“The sinkhole opened up and swallowed Bobby Page’s mother whole.” That is the first line of Sinkhole, a horror novella by Grant Palmquist. After reading a first line like that, I am going to continue. Also, there is this sense of obligation when an author sends me a book that I had won in a contest. I promised I would write a review. With this novella, it is an easy promise to keep. My interest remained high until almost the end. I could have done without the last two or three pages but for readers who need to have a conclusion; they will be happy.
Bobby’s mother is gone. She fell into a (you guessed it) sinkhole. But she wasn’t the only one. And the ones who fell into a sinkhole to presumed death might have been the lucky ones. At least they didn’t get pursued and eaten by ugly green flying dinosaur-like creatures. As the story opens, the reader gets the impression only Bobby survived. Bobby hopes not because he remembers his brother Ralphie (or Ralph) had gone fishing earlier. Bobby’s priority is to find Ralphie, then food, water, escape from where they are, and escape to a more familiar earthly environment. This place does not look like Earth anymore.
Bobby does find Ralphie and the two begin their journey from their home to somewhere. They have no idea where they are going. In order to keep going, they have to creatively destroy monsters. While on their journey, they meet Cindy. Bobby and Cindy are about the same age, Ralphie is two years younger. There seem to be no adults who have survived. Bobby, the oldest and male, feels he has a mission to protect the other two; he is a decision maker.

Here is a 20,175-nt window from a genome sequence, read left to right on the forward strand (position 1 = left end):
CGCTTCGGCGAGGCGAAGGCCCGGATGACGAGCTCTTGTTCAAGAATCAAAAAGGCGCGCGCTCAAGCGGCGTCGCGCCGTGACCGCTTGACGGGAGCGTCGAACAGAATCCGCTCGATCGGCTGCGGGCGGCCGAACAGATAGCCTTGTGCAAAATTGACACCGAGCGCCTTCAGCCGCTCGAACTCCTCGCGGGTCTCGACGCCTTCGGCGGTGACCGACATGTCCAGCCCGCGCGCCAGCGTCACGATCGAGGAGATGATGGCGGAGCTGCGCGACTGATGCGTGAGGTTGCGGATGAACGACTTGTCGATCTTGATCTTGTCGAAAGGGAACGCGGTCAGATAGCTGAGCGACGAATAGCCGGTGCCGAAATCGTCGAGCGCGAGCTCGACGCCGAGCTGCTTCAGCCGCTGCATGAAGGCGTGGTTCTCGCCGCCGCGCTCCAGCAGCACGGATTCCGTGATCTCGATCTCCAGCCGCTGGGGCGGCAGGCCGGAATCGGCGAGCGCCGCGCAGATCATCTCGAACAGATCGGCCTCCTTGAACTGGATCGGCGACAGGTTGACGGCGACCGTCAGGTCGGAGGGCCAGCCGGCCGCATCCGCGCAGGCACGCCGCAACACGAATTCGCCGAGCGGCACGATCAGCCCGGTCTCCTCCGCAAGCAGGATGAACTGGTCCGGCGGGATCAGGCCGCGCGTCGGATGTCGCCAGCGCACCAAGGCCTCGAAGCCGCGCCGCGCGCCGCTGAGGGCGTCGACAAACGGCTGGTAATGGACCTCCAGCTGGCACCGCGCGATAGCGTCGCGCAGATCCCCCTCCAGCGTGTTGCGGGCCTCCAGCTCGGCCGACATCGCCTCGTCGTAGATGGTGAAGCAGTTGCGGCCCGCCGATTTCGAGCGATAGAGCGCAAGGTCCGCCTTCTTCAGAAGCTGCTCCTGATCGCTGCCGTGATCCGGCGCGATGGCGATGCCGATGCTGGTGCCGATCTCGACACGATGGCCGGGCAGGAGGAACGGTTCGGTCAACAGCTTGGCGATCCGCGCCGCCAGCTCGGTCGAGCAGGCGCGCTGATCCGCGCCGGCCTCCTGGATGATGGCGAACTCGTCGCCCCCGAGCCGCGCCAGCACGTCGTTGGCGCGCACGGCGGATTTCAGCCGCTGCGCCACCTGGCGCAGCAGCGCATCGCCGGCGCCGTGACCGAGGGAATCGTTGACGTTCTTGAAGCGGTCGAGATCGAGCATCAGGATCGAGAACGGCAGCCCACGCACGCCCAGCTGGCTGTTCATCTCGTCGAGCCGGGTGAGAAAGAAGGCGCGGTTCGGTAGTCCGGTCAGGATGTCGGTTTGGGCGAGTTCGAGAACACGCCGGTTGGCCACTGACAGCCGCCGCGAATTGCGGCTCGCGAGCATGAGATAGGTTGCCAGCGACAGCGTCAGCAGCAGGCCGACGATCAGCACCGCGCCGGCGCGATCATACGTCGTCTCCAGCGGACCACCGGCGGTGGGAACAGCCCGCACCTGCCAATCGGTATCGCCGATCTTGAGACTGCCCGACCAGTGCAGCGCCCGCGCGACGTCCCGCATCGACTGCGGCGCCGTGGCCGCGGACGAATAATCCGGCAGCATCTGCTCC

This novella has two strong points. I believe most readers will be able to identify and care for the three young people who are out to save themselves, not the world, just themselves. The interactions they go through in attempts to even the odds with the monsters is entertaining. They don’t have guns, explosives, or even proper knives. I don’t count stalactites as knives. There is lots of violence and truly gruesome scenes as body parts are separated. One example that made me cringe: “A couple of her fingernails peeled back like lids from a can,” (loc 977). It may not sound like much in the grand scheme of gruesome but it made me squirm. And here is all the sex you are going to find in the novella, I paraphrase Bobby when he says “I haven’t even kissed a girl yet.” That’s it. That’s all the sex.
So if you can get past the occasional eyeball popping out, read this. I like all Grant Palmquist’s stuff and will read more.